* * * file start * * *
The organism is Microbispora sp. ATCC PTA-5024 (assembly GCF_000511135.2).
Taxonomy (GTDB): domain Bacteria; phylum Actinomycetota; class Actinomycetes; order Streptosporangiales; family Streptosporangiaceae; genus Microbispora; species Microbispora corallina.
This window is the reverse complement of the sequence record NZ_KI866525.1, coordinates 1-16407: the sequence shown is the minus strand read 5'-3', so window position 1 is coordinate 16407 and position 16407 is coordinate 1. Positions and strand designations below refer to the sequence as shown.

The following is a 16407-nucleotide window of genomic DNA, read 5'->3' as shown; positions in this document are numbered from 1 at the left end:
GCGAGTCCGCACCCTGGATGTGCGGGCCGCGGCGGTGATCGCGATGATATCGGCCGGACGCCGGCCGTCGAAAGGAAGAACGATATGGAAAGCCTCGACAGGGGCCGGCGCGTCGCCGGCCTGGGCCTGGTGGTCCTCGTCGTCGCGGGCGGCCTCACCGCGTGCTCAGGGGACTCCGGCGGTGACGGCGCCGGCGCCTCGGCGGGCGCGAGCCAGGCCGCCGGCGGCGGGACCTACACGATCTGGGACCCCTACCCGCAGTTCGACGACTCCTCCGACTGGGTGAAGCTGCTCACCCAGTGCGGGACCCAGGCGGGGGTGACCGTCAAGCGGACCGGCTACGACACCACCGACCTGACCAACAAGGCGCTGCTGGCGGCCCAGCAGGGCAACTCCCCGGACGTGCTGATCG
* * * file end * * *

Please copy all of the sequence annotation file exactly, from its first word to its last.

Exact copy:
The organism is Microbispora sp. ATCC PTA-5024 (assembly GCF_000511135.2).
Taxonomy (GTDB): domain Bacteria; phylum Actinomycetota; class Actinomycetes; order Streptosporangiales; family Streptosporangiaceae; genus Microbispora; species Microbispora corallina.
This window is the reverse complement of the sequence record NZ_KI866525.1, coordinates 1-16407: the sequence shown is the minus strand read 5'-3', so window position 1 is coordinate 16407 and position 16407 is coordinate 1. Positions and strand designations below refer to the sequence as shown.

The following is a 16407-nucleotide window of genomic DNA, read 5'->3' as shown; positions in this document are numbered from 1 at the left end:
GCGAGTCCGCACCCTGGATGTGCGGGCCGCGGCGGTGATCGCGATGATATCGGCCGGACGCCGGCCGTCGAAAGGAAGAACGATATGGAAAGCCTCGACAGGGGCCGGCGCGTCGCCGGCCTGGGCCTGGTGGTCCTCGTCGTCGCGGGCGGCCTCACCGCGTGCTCAGGGGACTCCGGCGGTGACGGCGCCGGCGCCTCGGCGGGCGCGAGCCAGGCCGCCGGCGGCGGGACCTACACGATCTGGGACCCCTACCCGCAGTTCGACGACTCCTCCGACTGGGTGAAGCTGCTCACCCAGTGCGGGACCCAGGCGGGGGTGACCGTCAAGCGGACCGGCTACGACACCACCGACCTGACCAACAAGGCGCTGCTGGCGGCCCAGCAGGGCAACTCCCCGGACGTGCTGATCG